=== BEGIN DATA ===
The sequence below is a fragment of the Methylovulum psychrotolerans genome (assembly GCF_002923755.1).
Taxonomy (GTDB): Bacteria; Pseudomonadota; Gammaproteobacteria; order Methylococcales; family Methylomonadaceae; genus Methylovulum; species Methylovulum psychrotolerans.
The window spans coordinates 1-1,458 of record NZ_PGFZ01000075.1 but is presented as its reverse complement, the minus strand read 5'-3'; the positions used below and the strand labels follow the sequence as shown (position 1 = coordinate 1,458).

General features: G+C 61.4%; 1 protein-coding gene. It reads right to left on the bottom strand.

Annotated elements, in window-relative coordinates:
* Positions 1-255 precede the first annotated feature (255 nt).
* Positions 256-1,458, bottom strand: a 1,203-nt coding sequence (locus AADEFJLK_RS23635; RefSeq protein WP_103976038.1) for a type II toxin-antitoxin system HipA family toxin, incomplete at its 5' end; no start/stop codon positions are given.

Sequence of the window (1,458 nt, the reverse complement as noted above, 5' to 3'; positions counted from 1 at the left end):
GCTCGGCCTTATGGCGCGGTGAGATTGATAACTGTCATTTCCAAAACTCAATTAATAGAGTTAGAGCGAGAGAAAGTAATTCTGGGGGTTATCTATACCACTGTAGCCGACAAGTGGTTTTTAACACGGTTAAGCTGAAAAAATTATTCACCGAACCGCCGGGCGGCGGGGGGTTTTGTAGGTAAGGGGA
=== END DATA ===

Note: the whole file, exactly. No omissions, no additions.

The sequence below is a fragment of the Methylovulum psychrotolerans genome (assembly GCF_002923755.1).
Taxonomy (GTDB): Bacteria; Pseudomonadota; Gammaproteobacteria; order Methylococcales; family Methylomonadaceae; genus Methylovulum; species Methylovulum psychrotolerans.
The window spans coordinates 1-1,458 of record NZ_PGFZ01000075.1 but is presented as its reverse complement, the minus strand read 5'-3'; the positions used below and the strand labels follow the sequence as shown (position 1 = coordinate 1,458).

General features: G+C 61.4%; 1 protein-coding gene. It reads right to left on the bottom strand.

Annotated elements, in window-relative coordinates:
* Positions 1-255 precede the first annotated feature (255 nt).
* Positions 256-1,458, bottom strand: a 1,203-nt coding sequence (locus AADEFJLK_RS23635; RefSeq protein WP_103976038.1) for a type II toxin-antitoxin system HipA family toxin, incomplete at its 5' end; no start/stop codon positions are given.

Sequence of the window (1,458 nt, the reverse complement as noted above, 5' to 3'; positions counted from 1 at the left end):
GCTCGGCCTTATGGCGCGGTGAGATTGATAACTGTCATTTCCAAAACTCAATTAATAGAGTTAGAGCGAGAGAAAGTAATTCTGGGGGTTATCTATACCACTGTAGCCGACAAGTGGTTTTTAACACGGTTAAGCTGAAAAAATTATTCACCGAACCGCCGGGCGGCGGGGGGTTTTGTAGGTAAGGGGA